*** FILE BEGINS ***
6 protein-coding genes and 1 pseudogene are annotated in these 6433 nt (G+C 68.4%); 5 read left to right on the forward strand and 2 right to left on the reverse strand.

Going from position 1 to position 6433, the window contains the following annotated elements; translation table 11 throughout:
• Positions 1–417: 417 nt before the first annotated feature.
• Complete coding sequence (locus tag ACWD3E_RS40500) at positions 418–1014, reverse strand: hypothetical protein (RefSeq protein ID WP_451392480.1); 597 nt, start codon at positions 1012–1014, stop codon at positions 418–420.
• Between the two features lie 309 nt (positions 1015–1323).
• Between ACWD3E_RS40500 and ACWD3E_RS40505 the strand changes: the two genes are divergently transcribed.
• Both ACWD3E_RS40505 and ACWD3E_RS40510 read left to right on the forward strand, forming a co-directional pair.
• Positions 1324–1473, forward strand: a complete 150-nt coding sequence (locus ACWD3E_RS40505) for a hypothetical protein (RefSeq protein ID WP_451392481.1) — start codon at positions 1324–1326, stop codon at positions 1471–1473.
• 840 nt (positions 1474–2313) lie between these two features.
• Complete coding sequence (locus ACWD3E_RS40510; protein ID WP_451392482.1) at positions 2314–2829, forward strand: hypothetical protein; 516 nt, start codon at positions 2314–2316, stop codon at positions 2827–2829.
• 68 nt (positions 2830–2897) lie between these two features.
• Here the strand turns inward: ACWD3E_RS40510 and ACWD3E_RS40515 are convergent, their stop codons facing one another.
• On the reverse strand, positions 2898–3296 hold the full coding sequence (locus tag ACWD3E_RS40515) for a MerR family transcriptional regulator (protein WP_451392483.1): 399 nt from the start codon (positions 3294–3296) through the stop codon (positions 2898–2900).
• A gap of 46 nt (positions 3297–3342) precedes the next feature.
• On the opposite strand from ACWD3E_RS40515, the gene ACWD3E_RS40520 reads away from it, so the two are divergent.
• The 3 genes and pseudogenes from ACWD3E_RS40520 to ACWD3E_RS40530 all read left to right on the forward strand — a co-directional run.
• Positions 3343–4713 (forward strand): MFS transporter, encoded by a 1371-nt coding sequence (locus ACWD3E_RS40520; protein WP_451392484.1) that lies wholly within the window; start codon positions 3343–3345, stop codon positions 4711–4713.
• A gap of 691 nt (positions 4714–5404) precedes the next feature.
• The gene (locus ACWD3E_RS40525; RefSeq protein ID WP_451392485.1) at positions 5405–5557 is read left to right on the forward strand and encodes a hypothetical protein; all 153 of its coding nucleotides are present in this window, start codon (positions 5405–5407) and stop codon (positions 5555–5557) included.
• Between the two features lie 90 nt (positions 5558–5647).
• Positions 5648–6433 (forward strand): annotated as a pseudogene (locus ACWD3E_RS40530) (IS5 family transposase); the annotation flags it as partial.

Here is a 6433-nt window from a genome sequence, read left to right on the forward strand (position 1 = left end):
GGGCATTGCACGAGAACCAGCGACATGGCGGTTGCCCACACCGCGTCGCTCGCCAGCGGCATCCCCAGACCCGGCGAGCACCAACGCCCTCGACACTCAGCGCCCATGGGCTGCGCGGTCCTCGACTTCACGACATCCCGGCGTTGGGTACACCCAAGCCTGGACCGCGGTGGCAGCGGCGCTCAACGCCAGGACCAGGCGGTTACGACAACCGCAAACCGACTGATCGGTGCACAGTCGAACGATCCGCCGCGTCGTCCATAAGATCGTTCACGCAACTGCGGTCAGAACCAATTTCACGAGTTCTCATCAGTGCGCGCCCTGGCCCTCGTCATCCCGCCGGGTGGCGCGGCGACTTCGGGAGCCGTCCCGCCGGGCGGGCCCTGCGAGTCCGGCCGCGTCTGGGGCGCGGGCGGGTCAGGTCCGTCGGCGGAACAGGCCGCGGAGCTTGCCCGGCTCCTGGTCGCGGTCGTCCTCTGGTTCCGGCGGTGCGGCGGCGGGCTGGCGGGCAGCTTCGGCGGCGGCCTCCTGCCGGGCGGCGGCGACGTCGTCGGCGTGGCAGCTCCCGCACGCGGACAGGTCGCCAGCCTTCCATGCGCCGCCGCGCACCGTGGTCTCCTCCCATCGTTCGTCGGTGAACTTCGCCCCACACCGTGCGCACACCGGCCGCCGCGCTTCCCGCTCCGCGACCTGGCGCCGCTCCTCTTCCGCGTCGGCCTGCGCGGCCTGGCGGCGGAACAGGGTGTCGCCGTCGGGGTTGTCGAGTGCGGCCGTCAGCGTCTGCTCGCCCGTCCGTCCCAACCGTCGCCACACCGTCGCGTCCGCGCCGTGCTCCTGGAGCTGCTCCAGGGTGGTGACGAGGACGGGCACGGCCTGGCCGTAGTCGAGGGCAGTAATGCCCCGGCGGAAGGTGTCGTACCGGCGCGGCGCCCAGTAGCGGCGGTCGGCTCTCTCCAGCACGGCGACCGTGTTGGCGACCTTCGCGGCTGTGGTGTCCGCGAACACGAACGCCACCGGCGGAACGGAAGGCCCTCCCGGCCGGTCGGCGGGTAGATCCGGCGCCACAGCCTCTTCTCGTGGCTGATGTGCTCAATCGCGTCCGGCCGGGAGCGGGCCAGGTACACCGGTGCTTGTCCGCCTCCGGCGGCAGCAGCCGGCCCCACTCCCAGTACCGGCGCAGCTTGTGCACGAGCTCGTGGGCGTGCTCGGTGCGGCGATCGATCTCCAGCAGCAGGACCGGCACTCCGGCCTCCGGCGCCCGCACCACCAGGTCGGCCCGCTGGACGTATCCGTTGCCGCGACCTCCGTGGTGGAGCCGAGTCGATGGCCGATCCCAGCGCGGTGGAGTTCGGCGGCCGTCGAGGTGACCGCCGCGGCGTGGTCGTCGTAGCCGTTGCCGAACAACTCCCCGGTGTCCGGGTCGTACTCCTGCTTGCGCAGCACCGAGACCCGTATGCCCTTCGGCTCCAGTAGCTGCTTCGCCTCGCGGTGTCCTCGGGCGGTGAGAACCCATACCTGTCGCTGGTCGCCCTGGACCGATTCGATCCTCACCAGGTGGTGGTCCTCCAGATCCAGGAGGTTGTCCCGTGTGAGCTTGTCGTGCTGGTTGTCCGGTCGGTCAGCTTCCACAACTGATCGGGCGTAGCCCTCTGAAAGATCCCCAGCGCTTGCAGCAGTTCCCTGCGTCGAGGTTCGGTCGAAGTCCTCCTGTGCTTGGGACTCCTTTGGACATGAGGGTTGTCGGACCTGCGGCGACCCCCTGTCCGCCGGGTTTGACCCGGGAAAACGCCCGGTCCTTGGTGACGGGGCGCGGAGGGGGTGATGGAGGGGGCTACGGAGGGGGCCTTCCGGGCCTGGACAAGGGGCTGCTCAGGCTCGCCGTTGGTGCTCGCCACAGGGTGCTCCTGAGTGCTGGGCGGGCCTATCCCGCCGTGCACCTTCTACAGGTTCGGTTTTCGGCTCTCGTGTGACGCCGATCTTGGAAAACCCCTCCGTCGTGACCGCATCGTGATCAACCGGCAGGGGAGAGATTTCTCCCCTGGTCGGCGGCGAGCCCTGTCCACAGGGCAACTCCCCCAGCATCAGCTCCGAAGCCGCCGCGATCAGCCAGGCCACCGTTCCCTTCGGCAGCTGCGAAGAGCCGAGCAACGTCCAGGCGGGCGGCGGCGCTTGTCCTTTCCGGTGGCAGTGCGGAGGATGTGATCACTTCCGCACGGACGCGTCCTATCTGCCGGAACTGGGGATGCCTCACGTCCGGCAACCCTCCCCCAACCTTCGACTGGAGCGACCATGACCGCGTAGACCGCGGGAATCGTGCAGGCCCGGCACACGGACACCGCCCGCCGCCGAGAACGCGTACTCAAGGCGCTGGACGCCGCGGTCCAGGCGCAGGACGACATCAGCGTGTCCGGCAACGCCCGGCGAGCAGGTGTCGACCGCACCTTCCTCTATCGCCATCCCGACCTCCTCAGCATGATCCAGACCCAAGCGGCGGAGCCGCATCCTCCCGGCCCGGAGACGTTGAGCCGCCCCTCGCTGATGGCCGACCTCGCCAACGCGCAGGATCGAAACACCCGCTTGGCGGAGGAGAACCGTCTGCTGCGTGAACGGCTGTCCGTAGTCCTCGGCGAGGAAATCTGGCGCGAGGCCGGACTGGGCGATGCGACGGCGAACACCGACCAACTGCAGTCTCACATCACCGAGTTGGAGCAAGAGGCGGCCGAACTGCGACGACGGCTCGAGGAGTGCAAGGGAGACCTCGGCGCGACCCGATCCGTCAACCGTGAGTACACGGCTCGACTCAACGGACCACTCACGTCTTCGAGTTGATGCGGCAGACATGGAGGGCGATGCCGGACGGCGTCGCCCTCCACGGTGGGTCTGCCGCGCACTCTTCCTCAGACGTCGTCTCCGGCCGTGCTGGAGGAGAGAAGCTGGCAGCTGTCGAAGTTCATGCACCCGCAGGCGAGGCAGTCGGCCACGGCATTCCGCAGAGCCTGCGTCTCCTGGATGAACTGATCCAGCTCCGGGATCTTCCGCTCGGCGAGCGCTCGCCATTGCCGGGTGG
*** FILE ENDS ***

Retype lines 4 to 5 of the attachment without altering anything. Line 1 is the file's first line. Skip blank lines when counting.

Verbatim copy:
• Complete coding sequence (locus tag ACWD3E_RS40500) at positions 418–1014, reverse strand: hypothetical protein (RefSeq protein ID WP_451392480.1); 597 nt, start codon at positions 1012–1014, stop codon at positions 418–420.
• Between the two features lie 309 nt (positions 1015–1323).